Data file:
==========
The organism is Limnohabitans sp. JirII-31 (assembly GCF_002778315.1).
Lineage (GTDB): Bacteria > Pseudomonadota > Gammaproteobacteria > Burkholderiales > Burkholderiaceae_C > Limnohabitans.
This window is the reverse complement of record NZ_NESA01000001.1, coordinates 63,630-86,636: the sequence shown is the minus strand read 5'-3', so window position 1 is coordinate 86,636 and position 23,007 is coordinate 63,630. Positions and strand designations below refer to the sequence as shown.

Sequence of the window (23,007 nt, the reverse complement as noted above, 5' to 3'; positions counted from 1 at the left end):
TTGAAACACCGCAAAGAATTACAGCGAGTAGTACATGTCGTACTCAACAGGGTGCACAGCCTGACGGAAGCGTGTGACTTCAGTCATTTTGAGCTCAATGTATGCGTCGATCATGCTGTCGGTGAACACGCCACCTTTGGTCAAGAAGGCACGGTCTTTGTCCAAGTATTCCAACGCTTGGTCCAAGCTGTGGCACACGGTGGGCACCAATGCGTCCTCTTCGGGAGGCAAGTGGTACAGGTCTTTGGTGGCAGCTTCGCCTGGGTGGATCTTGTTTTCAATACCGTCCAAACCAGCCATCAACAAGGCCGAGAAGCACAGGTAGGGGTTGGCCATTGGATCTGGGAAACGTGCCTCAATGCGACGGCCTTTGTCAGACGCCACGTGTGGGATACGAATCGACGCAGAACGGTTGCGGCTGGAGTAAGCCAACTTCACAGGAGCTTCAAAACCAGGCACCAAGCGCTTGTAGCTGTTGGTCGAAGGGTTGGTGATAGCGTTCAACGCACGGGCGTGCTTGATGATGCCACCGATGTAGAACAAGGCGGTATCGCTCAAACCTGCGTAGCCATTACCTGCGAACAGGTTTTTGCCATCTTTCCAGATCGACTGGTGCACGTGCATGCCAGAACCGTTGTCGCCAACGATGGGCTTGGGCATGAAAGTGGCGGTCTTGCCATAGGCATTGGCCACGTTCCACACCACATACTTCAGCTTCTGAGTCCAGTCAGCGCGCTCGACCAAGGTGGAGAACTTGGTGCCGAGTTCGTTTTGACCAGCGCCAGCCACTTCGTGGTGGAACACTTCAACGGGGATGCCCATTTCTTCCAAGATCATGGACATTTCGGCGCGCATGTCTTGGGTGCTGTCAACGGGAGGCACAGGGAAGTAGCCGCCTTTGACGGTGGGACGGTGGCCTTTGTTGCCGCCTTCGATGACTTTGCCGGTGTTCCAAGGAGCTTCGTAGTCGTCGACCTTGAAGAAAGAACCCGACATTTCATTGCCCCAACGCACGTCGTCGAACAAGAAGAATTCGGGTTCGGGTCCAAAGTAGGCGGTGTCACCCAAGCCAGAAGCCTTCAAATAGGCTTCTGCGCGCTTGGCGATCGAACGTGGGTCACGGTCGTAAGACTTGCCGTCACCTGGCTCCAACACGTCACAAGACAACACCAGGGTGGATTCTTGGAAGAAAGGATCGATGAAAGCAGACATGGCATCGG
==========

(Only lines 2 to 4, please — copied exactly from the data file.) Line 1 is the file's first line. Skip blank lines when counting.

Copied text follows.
Lineage (GTDB): Bacteria > Pseudomonadota > Gammaproteobacteria > Burkholderiales > Burkholderiaceae_C > Limnohabitans.
This window is the reverse complement of record NZ_NESA01000001.1, coordinates 63,630-86,636: the sequence shown is the minus strand read 5'-3', so window position 1 is coordinate 86,636 and position 23,007 is coordinate 63,630. Positions and strand designations below refer to the sequence as shown.

Sequence of the window (23,007 nt, the reverse complement as noted above, 5' to 3'; positions counted from 1 at the left end):